5 Reasons Why You Should Play Soccer

5 Reasons Why You Should Play Soccer

Trust me, it's awesome.

When I was eleven, I was lost. I didn’t have a core group of friends who were willing to stay together no matter what. I was just barely out of elementary school when my friend’s dad offered me a spot on his soccer team. I soon found out that a few of the girls from my school were on the team and I subsequently said yes. We were the Rock Creek Valley Griffins, and we were terrible. But that isn’t the point. The point is that being on this team gave me the friends I never knew I needed and taught me a lot along the way. So here are five lessons I have learned from playing soccer!

1. Teamwork

You’re probably thinking that every sport requires teamwork, which isn’t wrong. But, teamwork in soccer is different. There are no plays to be executed like in football or basketball, nor is it a stop and go type of game that requires minimal interaction with others. Soccer is all about communication; it teaches kids skills they could not get anywhere else.

2. Patience

If you are not a patient person, then this is the sport that will teach you that. Yes, soccer is fast and requires thinking quickly on your feet. But half of the time you are waiting for the ball to come to you and you need to WAIT. Think before you act.

3. Leadership

Especially when you are young, you have no idea how to lead a group of people. Usually, you’re fine just being a follower and waiting for someone else to step up. In soccer, you can’t do that. This is a sport in which you become a leader every time you have the ball on the field. You have to decide whether to keep it and shoot or pass it because you don’t have a clear shot. It is your job to keep the other team from stealing the ball from you. In that moment, it is all on you. All of soccer is about making the right decision as a leader.

4. Work Ethic

When you are on the field, you are never allowed to give up. Whenever the ball crosses the middle of the field into your half, everyone needs to spring back to keep the other team from making a goal. You always need to be hypervigilant even when you are on the sidelines. The second you stop paying attention or you stop running, you are done. Soccer teaches you to never ever stop trying.

5. Physical Health

If you eat something unhealthy before a game, you will feel it when you play. The cramps and lethargy will be too real. If you don’t go to practice or work out every day, you will feel awful. Arguably the most important aspect of soccer is that it teaches you the importance of maintaining your physical health. If you do not take care of yourself, you are essentially screwed in this sport and in life. Working out and eating well boosts your self-esteem, helps you perform better in school, keeps you more alert, and makes sleeping more effective than if you do not play.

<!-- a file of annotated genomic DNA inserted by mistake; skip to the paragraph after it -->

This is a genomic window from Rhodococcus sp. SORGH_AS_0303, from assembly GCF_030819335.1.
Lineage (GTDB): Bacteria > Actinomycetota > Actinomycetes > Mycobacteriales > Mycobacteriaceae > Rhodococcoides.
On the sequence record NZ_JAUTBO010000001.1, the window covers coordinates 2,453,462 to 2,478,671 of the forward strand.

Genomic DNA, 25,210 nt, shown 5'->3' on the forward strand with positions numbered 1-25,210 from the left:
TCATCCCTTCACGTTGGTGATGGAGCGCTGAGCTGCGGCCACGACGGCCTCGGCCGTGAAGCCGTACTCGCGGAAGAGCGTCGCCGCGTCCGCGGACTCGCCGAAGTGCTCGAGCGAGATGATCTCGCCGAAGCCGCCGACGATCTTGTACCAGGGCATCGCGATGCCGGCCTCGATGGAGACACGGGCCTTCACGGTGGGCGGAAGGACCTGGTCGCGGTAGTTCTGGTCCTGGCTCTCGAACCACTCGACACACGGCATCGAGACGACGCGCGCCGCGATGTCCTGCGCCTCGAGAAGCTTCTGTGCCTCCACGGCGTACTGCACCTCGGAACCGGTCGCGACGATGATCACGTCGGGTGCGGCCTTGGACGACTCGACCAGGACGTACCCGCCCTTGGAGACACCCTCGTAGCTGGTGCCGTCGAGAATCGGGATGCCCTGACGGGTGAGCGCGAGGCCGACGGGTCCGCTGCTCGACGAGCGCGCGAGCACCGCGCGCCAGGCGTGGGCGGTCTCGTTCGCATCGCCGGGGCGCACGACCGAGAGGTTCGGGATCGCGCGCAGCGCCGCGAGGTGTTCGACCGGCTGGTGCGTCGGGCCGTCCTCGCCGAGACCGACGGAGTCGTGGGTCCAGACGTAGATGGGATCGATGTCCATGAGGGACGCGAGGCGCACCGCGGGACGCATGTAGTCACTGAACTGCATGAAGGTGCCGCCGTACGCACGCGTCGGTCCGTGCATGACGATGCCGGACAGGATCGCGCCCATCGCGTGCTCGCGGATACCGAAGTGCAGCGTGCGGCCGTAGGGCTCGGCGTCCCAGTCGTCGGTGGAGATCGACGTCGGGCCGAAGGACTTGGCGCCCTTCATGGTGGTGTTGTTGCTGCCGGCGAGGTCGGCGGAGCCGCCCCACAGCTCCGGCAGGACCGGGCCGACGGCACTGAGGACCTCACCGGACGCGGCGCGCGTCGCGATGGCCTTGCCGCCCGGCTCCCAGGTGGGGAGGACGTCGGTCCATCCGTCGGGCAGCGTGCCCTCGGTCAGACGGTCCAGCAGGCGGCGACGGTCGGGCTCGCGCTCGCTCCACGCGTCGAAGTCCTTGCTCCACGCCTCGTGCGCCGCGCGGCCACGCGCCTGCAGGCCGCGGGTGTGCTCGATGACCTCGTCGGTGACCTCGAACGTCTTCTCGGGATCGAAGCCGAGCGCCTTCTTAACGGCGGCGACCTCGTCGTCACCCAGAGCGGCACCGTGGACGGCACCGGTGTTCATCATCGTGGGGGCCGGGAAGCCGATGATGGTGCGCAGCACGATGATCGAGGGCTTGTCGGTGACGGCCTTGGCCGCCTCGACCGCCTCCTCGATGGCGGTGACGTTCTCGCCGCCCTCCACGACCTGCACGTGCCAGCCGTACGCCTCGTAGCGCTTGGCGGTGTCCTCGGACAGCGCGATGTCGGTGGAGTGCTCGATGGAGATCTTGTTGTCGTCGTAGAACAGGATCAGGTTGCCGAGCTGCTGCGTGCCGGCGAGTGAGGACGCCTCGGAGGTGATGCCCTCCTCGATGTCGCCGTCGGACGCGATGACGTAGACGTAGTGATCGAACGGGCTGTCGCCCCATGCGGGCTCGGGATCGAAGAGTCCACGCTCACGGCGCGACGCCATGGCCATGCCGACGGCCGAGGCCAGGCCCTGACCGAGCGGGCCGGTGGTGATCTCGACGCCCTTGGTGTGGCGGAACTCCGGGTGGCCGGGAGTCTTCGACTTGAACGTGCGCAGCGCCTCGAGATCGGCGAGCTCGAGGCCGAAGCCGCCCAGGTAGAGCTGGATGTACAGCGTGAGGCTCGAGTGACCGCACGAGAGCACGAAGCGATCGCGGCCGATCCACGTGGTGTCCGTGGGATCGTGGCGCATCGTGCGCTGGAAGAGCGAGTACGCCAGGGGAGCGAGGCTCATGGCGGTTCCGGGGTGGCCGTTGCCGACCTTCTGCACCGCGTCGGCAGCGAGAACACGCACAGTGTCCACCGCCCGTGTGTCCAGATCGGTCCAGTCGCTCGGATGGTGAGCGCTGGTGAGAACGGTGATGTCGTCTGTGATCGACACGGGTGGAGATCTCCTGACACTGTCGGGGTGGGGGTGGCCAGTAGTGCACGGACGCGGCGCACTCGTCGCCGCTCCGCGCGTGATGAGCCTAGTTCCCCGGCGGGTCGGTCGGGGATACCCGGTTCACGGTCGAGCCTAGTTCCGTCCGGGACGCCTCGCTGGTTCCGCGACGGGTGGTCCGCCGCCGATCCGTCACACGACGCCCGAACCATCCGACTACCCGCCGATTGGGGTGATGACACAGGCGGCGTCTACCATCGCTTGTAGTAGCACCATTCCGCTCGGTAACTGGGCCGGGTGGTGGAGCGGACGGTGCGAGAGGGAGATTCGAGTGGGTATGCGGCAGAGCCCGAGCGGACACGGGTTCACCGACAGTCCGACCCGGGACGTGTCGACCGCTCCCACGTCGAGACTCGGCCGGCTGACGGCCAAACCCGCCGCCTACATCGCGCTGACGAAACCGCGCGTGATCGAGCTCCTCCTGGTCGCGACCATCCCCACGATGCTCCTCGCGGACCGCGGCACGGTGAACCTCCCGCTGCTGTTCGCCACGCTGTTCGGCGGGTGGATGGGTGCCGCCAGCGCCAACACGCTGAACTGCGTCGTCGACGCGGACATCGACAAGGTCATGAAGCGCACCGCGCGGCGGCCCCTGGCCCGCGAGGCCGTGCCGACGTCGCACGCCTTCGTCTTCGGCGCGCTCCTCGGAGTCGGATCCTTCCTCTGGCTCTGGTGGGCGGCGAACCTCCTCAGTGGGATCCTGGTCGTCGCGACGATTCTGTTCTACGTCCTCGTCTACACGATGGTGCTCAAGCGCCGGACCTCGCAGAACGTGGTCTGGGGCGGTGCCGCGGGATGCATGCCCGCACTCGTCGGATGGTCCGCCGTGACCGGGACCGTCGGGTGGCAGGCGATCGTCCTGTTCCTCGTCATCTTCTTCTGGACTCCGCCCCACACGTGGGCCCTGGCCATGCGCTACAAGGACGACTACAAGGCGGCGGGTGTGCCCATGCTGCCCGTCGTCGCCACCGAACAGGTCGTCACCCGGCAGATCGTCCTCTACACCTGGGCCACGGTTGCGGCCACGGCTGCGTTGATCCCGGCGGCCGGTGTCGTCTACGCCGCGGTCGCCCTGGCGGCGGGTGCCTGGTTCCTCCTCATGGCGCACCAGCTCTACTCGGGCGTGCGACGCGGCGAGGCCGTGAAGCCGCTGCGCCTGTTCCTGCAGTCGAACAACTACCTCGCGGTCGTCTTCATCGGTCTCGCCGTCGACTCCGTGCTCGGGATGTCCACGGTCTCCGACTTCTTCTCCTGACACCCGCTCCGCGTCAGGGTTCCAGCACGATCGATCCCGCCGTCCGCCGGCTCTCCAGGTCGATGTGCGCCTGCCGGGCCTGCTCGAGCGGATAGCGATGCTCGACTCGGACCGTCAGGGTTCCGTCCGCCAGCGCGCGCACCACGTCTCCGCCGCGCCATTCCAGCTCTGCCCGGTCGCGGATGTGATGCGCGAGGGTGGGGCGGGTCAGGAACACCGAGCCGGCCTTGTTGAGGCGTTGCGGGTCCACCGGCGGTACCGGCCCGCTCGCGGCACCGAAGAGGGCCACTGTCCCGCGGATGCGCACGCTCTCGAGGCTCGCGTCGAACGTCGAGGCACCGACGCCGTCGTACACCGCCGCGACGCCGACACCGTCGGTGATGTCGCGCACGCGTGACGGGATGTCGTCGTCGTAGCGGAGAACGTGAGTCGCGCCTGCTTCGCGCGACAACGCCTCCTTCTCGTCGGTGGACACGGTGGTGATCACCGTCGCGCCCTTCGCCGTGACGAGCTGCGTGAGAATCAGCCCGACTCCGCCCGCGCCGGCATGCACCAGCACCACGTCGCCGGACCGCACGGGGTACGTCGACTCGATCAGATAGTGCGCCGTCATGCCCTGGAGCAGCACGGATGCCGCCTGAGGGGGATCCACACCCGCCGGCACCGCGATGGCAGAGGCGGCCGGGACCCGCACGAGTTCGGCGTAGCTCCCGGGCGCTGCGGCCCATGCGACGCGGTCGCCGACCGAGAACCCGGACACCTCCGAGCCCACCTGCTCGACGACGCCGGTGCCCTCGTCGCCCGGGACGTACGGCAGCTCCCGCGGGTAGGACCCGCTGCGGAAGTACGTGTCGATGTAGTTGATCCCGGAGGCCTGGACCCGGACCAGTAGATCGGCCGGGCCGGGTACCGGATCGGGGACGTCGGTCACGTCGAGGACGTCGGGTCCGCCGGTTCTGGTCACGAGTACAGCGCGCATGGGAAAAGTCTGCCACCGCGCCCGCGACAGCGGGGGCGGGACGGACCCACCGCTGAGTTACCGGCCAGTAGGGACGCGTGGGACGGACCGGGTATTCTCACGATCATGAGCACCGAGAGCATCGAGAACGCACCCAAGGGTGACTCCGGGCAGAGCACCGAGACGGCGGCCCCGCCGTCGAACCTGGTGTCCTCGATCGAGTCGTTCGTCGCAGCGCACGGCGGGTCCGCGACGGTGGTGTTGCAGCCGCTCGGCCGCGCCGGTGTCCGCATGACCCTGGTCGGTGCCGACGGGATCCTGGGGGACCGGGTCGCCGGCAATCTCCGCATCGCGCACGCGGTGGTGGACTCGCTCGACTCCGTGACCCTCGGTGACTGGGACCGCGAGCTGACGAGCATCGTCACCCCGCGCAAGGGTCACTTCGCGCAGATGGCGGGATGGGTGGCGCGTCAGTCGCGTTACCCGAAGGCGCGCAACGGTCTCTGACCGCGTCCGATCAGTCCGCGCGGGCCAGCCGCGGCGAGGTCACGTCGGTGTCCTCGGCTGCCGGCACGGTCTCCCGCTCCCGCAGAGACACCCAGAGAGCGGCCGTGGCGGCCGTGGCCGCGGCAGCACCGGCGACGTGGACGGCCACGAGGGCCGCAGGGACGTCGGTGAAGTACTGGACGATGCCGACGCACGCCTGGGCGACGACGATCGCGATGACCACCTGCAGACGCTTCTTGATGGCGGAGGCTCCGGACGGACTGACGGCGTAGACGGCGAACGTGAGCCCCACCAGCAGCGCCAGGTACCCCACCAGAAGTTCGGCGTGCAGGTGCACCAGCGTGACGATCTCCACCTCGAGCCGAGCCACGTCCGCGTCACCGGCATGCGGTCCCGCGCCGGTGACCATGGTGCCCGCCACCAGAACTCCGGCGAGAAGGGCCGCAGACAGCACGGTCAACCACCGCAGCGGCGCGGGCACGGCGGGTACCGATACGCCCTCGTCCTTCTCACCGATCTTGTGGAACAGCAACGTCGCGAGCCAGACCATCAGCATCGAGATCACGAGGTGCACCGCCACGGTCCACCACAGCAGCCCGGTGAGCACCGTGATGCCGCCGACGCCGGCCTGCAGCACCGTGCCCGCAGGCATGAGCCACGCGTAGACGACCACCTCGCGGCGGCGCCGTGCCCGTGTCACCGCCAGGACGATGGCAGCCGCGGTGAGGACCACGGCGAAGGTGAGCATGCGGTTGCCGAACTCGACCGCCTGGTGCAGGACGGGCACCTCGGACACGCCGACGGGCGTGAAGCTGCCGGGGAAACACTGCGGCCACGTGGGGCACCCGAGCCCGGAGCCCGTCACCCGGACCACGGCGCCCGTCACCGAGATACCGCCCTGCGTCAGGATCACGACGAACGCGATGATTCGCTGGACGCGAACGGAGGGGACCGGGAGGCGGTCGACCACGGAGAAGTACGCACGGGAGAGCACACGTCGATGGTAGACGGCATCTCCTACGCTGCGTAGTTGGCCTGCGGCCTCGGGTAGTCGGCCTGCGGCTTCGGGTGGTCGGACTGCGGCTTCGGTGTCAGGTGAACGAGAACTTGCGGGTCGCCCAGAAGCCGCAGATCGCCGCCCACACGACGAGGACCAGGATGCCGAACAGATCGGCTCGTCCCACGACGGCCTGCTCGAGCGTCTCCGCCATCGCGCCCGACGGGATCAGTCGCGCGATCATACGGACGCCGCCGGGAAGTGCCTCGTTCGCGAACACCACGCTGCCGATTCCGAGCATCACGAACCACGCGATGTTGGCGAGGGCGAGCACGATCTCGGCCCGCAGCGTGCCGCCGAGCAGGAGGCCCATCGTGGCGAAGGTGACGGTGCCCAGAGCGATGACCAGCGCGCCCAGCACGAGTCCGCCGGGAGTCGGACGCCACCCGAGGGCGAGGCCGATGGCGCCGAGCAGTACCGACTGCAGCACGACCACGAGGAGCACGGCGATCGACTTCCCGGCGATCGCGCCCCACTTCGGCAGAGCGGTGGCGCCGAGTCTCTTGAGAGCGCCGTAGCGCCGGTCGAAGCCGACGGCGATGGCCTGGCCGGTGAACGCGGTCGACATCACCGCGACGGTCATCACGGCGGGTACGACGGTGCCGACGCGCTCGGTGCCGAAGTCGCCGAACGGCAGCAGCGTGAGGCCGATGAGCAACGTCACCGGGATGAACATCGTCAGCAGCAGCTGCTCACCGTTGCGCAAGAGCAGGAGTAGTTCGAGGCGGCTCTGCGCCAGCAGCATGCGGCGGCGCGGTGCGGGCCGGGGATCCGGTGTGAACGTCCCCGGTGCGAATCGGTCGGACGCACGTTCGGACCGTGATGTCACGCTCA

Cover Image Credit: Michael Goldberg

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An Open Letter To High School Athletes In Their Senior Season

For those athletes that have handed or will hand in their jersey. This one is for you.

As I’m sure you know senior year is an exciting time. You’re the “big dogs”, as my teachers would put it, of the whole school. This is the year you are able to do all the things you’ve waited for the past three years. You can sleep in every morning because you don’t have class until nine or leave school early because you don’t have a last hour class. It’s great, right? Right.

However, this year, although it’s arguably the best year of high school, could also be the hardest. No, not hard because of classes or homework or actually having to decide on a college. Hard because it’s full of lasts. Last Homecoming, last spirit week, last Sadie’s, last school pictures, last musical.

And for many, the last time you’ll wear that jersey.

Of all the lasts that will happen this year, that has to be toughest one. Unless you’re one of the lucky ones that will continue playing your chosen sport into college. Congratulations if that’s the case for you and I hope you continue playing as long as you can.

For those athletes that have handed or will hand in their jersey. This one is for you.

When you started as a freshman four years ago, you might have had little clue what the coming years would bring. As all freshmen do, you dreamed of making varsity and playing in every game, or earning as many medals as you could. The possibilities were endless.